How much do you think it costs to eat at a Michelin star-rated restaurant? $100? $1,000? Both are possibilities at Michelin-rated establishments around the world. But there’s one under-the-radar spot where Michelin-honored cuisine can be enjoyed for pocket change.
For the price of riding the bus, you can eat at Singapore’s Liao Fan Hong Kong Soya Sauce Chicken Rice and Noodle (yes, that’s the place’s full name!) It has the distinction of being the cheapest Michelin star-rated restaurant in the world, as well as the first hawker center -- or street food vendor -- so honored. And best of all, you don’t need a reservation! Here’s what you need to know before you go.
Food Worth Traveling For
The passion and skill behind the award-winning Liao Fan Hong Kong Soya Sauce Chicken Rice and Noodle is Chef Chan Hon Meng. Chef Chan grew up in Malaysia on his family’s farm and moved to Singapore in search of work when he was just 15 years old. He was able to apprentice with a chef from Hong Kong and started developing the recipe for soya sauce chicken. In 2009, he opened his own stall and by 2016, Michelin came calling.
Every day, with Chef Chan and his wife Irene still at the helm of operations, Liao Fan Hong Kong Soya Sauce Chicken Rice and Noodle serves up their namesake soya sauce chicken with rice or noodles. Rumour has it that some of the ingredients in Chef Chan’s succulent soya sauce-based braising liquid include Chinese angelica root, cloves, coriander seed, and star anise. But no one can say for sure! Prices for a serving start at just $2 SGD! Liao Fan Hong Kong Soya Sauce Chicken Rice and Noodle also makes roasted pork rice, leafy greens cooked in oyster sauce, Thai style tofu, and many other savory mains and sides.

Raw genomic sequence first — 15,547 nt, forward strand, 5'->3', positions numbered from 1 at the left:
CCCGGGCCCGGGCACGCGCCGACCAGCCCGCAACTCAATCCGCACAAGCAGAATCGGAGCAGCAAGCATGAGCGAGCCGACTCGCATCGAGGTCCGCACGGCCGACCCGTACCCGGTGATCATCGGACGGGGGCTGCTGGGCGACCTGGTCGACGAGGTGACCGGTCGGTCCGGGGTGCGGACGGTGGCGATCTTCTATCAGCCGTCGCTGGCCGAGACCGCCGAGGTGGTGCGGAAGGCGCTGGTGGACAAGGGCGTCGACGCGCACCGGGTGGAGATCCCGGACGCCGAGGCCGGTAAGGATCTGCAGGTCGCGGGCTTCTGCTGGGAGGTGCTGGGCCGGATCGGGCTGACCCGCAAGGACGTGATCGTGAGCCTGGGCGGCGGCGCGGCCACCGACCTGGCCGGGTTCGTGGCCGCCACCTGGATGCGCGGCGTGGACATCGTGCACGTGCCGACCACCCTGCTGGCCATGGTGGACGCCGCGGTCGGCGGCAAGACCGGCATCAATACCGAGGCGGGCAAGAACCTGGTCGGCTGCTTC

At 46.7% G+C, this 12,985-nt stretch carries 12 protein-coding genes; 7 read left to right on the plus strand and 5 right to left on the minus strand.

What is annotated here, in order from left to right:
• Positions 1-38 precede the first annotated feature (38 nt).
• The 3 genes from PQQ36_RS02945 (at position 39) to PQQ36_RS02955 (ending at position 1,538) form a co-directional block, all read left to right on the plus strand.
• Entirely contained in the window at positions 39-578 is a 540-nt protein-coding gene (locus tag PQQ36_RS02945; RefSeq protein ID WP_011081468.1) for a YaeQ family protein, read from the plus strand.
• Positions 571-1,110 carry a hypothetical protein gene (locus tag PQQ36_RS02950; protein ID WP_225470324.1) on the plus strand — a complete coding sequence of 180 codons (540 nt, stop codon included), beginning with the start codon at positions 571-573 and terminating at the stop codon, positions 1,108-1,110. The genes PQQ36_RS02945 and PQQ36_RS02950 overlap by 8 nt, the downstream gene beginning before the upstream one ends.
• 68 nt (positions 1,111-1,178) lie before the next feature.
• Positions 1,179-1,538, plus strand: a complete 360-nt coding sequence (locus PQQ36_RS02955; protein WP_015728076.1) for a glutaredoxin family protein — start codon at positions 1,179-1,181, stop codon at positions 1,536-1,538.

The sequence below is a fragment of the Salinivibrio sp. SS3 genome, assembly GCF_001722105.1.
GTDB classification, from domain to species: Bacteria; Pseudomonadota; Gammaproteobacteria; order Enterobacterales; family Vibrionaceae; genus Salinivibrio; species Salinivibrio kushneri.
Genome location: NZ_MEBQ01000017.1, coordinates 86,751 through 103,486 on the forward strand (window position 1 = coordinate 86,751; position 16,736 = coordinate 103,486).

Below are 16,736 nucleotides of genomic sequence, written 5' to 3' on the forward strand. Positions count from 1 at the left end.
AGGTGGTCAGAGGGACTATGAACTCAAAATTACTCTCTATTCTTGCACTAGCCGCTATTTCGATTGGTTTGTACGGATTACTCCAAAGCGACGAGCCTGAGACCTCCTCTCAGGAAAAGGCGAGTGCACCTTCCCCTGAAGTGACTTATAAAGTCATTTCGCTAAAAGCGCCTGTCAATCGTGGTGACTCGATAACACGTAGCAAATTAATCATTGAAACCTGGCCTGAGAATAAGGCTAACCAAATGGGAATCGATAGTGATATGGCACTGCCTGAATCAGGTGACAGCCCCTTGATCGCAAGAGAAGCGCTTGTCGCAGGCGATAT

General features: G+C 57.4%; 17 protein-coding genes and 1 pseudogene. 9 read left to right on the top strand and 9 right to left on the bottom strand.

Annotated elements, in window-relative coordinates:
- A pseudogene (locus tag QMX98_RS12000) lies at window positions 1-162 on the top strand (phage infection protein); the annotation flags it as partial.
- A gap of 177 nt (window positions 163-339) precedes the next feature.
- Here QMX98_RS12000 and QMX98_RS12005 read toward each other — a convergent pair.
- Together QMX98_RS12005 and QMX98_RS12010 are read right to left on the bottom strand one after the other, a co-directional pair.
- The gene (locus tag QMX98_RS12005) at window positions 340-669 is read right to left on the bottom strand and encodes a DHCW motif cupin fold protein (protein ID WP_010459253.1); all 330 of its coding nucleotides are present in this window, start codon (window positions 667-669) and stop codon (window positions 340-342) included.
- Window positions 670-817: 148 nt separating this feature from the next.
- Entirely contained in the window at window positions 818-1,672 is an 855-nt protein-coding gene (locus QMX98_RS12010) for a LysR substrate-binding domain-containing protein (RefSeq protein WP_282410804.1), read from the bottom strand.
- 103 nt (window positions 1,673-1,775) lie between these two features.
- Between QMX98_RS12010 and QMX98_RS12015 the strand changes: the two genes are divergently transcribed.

How To Eat At Liao Fan Hong Kong Soya Sauce Chicken Rice And Noodle
As its address (335 Smith St, #02-126 Chinatown Complex Market and Food Center, Singapore 050335) indicates, Liao Fan Hong Kong Soya Sauce Chicken Rice and Noodle is a stall within a food hall, also known as a hawker center. While hawker centers can be a bit of a labyrinth, you’ll be able to find Liao Fan even without the full address. Just look for the line!
The stall opens at 10:30 a.m. and the line starts well before that. By mid-day, it can take two hours or more just to reach the front! And once the beloved soya sauce chicken is gone, it’s gone. I strongly recommend arriving no later than 10 a.m. to join the line early in the day and have an early lunch, around 11:00 or so. It’s the most memorable meal you’ll have in Singapore. Note that the stall is closed on Wednesdays.
A Nearby Alternative
If the timing doesn’t work out or if your favorite dish is sold out at the hawker stall, don’t despair. Chef Chan also operates a small sit-down restaurant by the same name (but better known as Hawker Chan’s) at 78 Smith Street. It’s not the Liao Fan but it will afford you a taste akin to the original. This location has extended hours, from 10 a.m. to 8 p.m. (but is also closed on Wednesdays).